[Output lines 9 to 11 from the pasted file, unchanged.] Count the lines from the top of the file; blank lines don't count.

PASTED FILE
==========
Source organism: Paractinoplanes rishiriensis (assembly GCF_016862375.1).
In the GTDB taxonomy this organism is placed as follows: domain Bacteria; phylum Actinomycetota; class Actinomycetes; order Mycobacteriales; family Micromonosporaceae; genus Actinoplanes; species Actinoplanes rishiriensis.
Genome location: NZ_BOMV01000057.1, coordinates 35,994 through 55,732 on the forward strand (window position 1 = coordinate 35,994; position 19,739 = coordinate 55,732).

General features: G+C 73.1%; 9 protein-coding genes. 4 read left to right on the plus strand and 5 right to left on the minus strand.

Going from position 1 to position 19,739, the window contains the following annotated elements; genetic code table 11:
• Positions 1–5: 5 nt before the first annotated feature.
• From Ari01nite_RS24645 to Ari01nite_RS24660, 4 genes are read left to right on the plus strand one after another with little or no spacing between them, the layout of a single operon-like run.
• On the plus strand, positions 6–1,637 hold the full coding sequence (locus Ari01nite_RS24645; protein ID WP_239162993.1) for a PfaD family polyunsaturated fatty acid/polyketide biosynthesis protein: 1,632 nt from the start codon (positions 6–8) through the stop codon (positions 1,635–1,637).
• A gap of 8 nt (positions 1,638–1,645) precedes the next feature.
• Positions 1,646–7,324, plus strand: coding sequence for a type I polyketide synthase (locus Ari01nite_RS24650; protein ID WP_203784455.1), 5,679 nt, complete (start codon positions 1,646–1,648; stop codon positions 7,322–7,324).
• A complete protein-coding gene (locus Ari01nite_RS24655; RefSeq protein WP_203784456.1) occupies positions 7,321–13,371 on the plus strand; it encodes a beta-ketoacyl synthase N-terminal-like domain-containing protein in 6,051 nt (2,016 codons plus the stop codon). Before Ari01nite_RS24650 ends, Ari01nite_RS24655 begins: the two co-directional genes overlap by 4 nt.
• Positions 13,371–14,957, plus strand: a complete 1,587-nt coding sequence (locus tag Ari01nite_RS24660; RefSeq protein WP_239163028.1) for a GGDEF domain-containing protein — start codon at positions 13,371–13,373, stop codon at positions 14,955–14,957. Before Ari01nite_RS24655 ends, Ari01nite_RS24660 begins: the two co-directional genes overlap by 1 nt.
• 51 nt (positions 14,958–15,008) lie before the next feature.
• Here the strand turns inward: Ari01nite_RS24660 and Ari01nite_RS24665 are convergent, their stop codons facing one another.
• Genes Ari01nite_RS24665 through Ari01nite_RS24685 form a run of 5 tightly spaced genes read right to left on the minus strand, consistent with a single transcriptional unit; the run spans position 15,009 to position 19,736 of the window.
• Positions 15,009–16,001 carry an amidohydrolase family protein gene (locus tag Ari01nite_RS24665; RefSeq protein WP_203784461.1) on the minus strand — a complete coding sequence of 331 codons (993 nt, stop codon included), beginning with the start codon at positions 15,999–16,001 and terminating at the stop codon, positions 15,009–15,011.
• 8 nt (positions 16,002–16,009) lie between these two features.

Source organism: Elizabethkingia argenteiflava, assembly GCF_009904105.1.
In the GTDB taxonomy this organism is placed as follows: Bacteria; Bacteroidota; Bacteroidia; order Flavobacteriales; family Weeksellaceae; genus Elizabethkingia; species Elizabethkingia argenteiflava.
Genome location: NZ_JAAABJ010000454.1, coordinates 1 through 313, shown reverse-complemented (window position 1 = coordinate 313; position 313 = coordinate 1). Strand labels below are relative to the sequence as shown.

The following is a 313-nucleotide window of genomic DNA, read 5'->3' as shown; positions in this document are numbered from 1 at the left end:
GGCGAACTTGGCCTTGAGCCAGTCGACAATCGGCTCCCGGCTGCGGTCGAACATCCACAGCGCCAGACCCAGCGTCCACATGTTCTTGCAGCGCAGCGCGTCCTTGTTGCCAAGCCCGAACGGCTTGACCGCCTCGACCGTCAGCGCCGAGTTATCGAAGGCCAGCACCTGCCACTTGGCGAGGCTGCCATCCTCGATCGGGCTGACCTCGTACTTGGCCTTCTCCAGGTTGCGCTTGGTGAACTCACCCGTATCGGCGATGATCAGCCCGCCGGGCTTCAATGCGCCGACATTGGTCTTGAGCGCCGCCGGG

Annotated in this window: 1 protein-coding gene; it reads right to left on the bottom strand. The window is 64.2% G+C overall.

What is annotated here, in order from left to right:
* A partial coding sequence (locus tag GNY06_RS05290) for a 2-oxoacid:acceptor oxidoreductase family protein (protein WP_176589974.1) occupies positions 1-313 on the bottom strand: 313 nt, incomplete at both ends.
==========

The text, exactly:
• A gap of 8 nt (positions 1,638–1,645) precedes the next feature.
• Positions 1,646–7,324, plus strand: coding sequence for a type I polyketide synthase (locus Ari01nite_RS24650; protein ID WP_203784455.1), 5,679 nt, complete (start codon positions 1,646–1,648; stop codon positions 7,322–7,324).
• A complete protein-coding gene (locus Ari01nite_RS24655; RefSeq protein WP_203784456.1) occupies positions 7,321–13,371 on the plus strand; it encodes a beta-ketoacyl synthase N-terminal-like domain-containing protein in 6,051 nt (2,016 codons plus the stop codon). Before Ari01nite_RS24650 ends, Ari01nite_RS24655 begins: the two co-directional genes overlap by 4 nt.